High Pass Filter

In the quest to cut the cord and be able to watch OTA TV from the Atlanta area, I started experimenting with antennas just to see what was feasible. The desire is to be able to receive the major networks, ABC, NBC, CBS, Fox and PBS. I live about 60 miles ENE of the transmitters and they are all within about a 6 degree azimuth. (see https://www.fcc.gov/media/engineering/dtvmaps)

I have a 25 year old "35 mile" antenna and just for grins, I plugged it in to the left over Dish Network cable and propped the antenna on top of a nearby bush about 5 feet off the ground. I had no hope that this would provide optimum results, but to my surprise, I received all the desired channels at full strength as reported by my HAUPPAUGE WinTV-quadHD PCI Express TV Tuner Card about 60 feed away from the antenna. The results were very interesting indeed, but I wanted to get rid of the old Dish cable and satellite dish mounting hardware.

The solution seemed obvious. I bought the hardware and mast necessary to mount the antenna on the roof about 25 feet up. Everyone knows, 25 feet elevation is much better than 5 feet on top of a bush. A quick channel scan and lo and behold, I received all the same channels except for WXIA-NBC transmitting on RF channel 10. Say what? I spent hours getting on and off the roof rotating the antenna in small increments with the same result.

The new digital TV is kind of funny. Generally speaking, you either get perfect reception or no reception. If the tuner can't lock on to the channel, it moves on looking for the next channel higher up the band. For some reason, the tuner couldn't lock on to channel 10, even though I suspected the signal strength was more than sufficient.

In my mind, the next logical step was to upgrade my antenna to a super duper "100 mile" antenna designed for High VHF and UHF (where all my desired stations resided). I went from an old VHF/UHF antenna with a boom length of maybe 5 feet to a more appropriate brand new High VHF / UHF antenna with a boom length of nearly 8 feet. The results were exactly the same except I had to be more particular about how I aimed the antenna because of the much narrower beam pattern.

Time to regroup. I'm an old Ham who grew up in the analog age and I really wanted to get a look at the actual signal to try and see what was going on. After a little research, I came across the RTL-SDR software defined radio dongle and figured I could use it to take a peek at the signal. Here it is in all its glory:


This thing was $22 from Amazon and I'm so sad that I didn't buy one a long time ago. It can tune signals from 24 Mhz to 1.7 Ghz and with the SDR# (SDR Sharp) software package, it can decode Wide Band FM, Narrow Band FM, AM, CW, LSB, USB and DSB. With an external program, I was able to decode APRS packets on 144.390 Mhz.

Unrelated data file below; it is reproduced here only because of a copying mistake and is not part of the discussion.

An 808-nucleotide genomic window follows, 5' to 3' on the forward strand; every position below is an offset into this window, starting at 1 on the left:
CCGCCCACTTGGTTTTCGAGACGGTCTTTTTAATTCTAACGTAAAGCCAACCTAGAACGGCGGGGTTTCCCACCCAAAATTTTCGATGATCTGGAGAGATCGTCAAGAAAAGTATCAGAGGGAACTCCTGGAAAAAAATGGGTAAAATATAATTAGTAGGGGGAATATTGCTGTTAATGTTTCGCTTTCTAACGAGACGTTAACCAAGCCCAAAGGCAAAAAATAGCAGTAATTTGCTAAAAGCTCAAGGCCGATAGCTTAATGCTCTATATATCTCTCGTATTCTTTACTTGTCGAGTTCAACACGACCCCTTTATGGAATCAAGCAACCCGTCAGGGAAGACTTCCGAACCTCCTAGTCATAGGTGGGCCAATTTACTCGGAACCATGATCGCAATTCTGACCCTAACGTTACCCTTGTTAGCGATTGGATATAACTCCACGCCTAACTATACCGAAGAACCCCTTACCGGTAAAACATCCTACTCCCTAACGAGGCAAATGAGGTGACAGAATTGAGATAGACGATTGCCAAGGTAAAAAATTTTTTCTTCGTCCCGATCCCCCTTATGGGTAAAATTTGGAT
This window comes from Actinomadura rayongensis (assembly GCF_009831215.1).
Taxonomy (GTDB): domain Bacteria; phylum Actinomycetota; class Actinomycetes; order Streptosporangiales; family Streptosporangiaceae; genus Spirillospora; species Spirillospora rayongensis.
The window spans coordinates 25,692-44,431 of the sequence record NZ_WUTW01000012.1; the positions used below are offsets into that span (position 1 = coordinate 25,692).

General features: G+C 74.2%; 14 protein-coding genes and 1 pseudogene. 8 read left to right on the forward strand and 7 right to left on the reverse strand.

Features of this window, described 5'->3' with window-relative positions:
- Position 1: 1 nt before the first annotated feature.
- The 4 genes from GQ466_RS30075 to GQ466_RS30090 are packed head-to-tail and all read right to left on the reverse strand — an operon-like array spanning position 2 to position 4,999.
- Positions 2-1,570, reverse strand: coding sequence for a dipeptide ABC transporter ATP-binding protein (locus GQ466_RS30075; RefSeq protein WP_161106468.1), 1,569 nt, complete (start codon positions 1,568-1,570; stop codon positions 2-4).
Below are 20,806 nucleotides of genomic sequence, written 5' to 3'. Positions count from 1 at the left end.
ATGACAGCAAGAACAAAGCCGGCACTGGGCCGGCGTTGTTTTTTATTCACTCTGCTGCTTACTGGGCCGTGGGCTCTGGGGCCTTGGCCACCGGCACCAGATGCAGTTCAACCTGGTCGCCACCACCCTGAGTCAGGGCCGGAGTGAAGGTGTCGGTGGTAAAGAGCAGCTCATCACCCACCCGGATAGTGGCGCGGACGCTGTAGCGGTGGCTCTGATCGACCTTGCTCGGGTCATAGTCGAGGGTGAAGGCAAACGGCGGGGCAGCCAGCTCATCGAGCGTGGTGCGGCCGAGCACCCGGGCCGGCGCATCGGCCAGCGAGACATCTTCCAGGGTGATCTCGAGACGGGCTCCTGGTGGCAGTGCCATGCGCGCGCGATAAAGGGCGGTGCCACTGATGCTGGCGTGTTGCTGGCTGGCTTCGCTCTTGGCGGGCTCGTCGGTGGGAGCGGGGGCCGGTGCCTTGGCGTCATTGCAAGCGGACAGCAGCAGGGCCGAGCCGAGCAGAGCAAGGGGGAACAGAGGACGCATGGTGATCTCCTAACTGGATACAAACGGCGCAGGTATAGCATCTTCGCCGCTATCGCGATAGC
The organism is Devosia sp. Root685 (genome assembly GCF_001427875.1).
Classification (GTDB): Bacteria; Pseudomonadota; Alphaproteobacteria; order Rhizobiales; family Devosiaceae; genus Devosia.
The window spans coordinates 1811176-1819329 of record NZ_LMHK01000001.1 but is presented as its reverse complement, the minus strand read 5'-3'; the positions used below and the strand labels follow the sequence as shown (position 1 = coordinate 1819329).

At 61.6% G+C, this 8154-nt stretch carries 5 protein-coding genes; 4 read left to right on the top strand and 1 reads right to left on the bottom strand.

I plugged my TV cable into the dongle and tuned to 192 Mhz and I see a beautiful pilot signal at 192.310 Mhz. The bandwidth of the dongle is only about 2 Mhz, so I had to scan up the band to see the remainder of the 6 Mhz TV signal. This is when I discovered a 15db anomaly as seen below:


By chance, I had Wide Band FM demodulation selected and when I placed the red line where you see it, from the speakers I hear a very clear station from the FM broadcast band. That told me all I needed to know. Intermod interference from the FM broadcast band was killing channel 10. There were several other lumps with sometimes multiple stations heard, but this one was the loudest. It seems that when the antenna was mounted 5 feet off the ground, the house was probably blocking the FM signals.

More research and I discovered that interference from the FM broadcast band is fairly common on channels in the High VHF TV band, especially in fringe areas. FM trap filters are available, but I decided to try my hand at building my own. Since I have no local channels in the Low VHF portion, instead of a trap filter, I thought it might be easier to build a High Pass Filter with a cut-off frequency around 150 Mhz. I just need to start passing signals higher than 108 to 180 Mhz (my PBS station on channel 8) so my target was pretty broad.

Referring to https://www.changpuak.ch/electronics/chebyshev_highpass.php for the filter design and

http://hamwaves.com/inductance/en/index.html#input for help with building the inductors I was able to come up with a design using 2 inductors and 3 capacitors.

Here is my very sophisticated jig I used to wind the coils using wire from an old toroid wrapped around the threads of a small lag screw.


I built the following from some scrap sheet metal and piece of PCB material:


It ain't pretty, but placed in line with the TV cable, there is no trace of the interference and the tuner now sees channel 10 along with all the others. I could not measure any insertion loss, so it must be minimal.

11 February 2019

There is an interesting article starting on page 62 in the March 2019 QST titled "Finding Interference With SDR".